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Wednesday, 04 March 2015 06:00

Review: This Is Modern Art

Five years ago, anonymous graffiti artists caused quite the hubub at the Modern Wing of the Chicago Art Institute when they "bombed" a major wall of the wing. Their message was clear: THIS is modern art. While a clever, powerful statement, and seemingly jabbing at the art that resides within the walls of the modern art wing, it presents a paradox: Isn't graffiti, by definition, a rebellious art? Would graffiti still be as powerful and compelling if it were inside the museum rather than outside?

This Is Modern Art, written by Kevin Coval, attempts to answer these and hundreds of other questions regarding high art versus common art versus street art and so on. The play, while neither a knuckle-whitening drama nor a belly-clenching comedy, merely seeks to educate the viewer on this commonplace, yet mysterious, art form. You'll learn the differences between "tags," "stickers," "throw-ups," and "pieces," short for "masterpieces." You'll learn the names of dozens of Chicago graffiti artists, or "writers" as they're called. You'll see what goes into "bombing" -- spray painting an urban canvas as much as possible without getting caught -- a city location, the preparation that needs to be done, the items to have, the backup plan, the lookout, the logistics... it practically gives you a how-to guide.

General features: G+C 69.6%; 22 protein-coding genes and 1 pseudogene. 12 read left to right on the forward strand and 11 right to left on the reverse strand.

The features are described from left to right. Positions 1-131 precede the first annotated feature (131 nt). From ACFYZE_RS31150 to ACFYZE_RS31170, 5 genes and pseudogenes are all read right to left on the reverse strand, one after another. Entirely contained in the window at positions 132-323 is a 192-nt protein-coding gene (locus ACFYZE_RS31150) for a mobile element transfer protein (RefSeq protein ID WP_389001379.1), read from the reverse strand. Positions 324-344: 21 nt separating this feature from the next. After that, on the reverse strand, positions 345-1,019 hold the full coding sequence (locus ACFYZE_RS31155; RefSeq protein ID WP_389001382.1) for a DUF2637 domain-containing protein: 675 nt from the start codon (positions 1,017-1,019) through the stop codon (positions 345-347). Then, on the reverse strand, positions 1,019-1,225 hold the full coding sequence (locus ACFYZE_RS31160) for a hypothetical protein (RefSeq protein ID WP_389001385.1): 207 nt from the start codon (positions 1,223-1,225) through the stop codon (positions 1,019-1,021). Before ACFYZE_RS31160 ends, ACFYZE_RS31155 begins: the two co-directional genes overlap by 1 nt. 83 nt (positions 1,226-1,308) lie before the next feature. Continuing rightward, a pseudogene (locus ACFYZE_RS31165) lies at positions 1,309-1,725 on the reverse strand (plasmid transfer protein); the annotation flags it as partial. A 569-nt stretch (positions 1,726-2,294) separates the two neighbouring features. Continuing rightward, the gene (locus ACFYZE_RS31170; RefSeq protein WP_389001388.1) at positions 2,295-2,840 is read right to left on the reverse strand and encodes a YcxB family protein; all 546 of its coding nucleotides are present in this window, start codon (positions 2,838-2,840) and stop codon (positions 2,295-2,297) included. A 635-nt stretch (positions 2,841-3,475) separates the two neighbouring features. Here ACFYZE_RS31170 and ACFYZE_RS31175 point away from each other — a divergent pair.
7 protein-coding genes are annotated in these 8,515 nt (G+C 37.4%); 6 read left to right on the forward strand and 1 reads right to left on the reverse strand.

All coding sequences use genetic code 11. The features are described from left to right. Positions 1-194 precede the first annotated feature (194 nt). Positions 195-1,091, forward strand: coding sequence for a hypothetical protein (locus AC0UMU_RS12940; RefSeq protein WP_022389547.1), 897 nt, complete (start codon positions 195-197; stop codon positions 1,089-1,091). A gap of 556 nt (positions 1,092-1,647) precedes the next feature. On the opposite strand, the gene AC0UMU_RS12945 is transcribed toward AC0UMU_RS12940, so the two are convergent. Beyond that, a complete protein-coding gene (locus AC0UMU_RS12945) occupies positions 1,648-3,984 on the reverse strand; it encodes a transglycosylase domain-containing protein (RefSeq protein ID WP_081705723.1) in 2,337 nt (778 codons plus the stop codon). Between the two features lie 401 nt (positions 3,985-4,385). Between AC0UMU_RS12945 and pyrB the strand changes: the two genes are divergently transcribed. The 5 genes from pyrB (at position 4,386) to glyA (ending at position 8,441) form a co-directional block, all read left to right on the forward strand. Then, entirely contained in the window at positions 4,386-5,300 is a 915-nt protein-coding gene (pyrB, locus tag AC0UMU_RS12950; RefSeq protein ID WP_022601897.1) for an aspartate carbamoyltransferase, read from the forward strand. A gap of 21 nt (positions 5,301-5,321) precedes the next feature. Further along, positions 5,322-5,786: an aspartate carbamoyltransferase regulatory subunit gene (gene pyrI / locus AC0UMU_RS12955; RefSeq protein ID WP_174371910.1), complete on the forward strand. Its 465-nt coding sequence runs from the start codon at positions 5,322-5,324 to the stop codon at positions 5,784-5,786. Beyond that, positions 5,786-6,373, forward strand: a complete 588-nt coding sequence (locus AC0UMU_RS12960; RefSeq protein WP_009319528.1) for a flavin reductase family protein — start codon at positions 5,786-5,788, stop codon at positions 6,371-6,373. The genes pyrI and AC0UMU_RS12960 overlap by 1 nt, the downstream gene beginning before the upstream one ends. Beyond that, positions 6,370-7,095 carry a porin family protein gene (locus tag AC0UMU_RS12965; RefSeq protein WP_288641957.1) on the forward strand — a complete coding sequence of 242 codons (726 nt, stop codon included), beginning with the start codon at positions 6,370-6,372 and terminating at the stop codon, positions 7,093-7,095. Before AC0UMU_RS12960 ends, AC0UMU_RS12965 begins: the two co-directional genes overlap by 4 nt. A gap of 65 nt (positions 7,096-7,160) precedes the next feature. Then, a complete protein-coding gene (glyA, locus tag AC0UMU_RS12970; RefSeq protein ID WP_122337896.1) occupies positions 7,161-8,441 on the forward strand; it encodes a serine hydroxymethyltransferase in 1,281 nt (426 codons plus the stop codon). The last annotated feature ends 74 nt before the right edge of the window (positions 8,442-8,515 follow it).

We pass by graffiti every day in this city. Some of us may see it as an eye sore that should be scrubbed away, as vandalism, as criminal activity. Conversely, some of us may see it as art that makes the city more vibrant and beautiful, as spontaneous creativity, as colorful accents on a gray urban backdrop.

But what does this art say? What does it do? It wants to be respected and appreciated, surely. It wants recognition from those who decide what belongs in a museum and snub it as low art. But does graffiti even want to be in a museum? In and of itself, graffiti is rebellion. It's anti-establishment. It's instant social/political commentary. And it's fleeting, temporary. If the Art Institute commissioned a graffiti writer to fill a wall inside the museum, could this still be considered graffiti? Or would it lose the essential qualities that make it graffiti art?

Maybe the point isn't to be in a museum; maybe graffiti seeks to dismantle these labels and present the notion that art should be free and accessible to everyone. Maybe, and most likely, it just wants to get us talking, and if we are, then it has done its job.

This Is Modern Art (based on true events) is playing at Steppenwolf's Downstairs Theatre through March 14th. Tickets may be purchased at the box office or by calling 312-335-1650.

Published in Theatre Reviews

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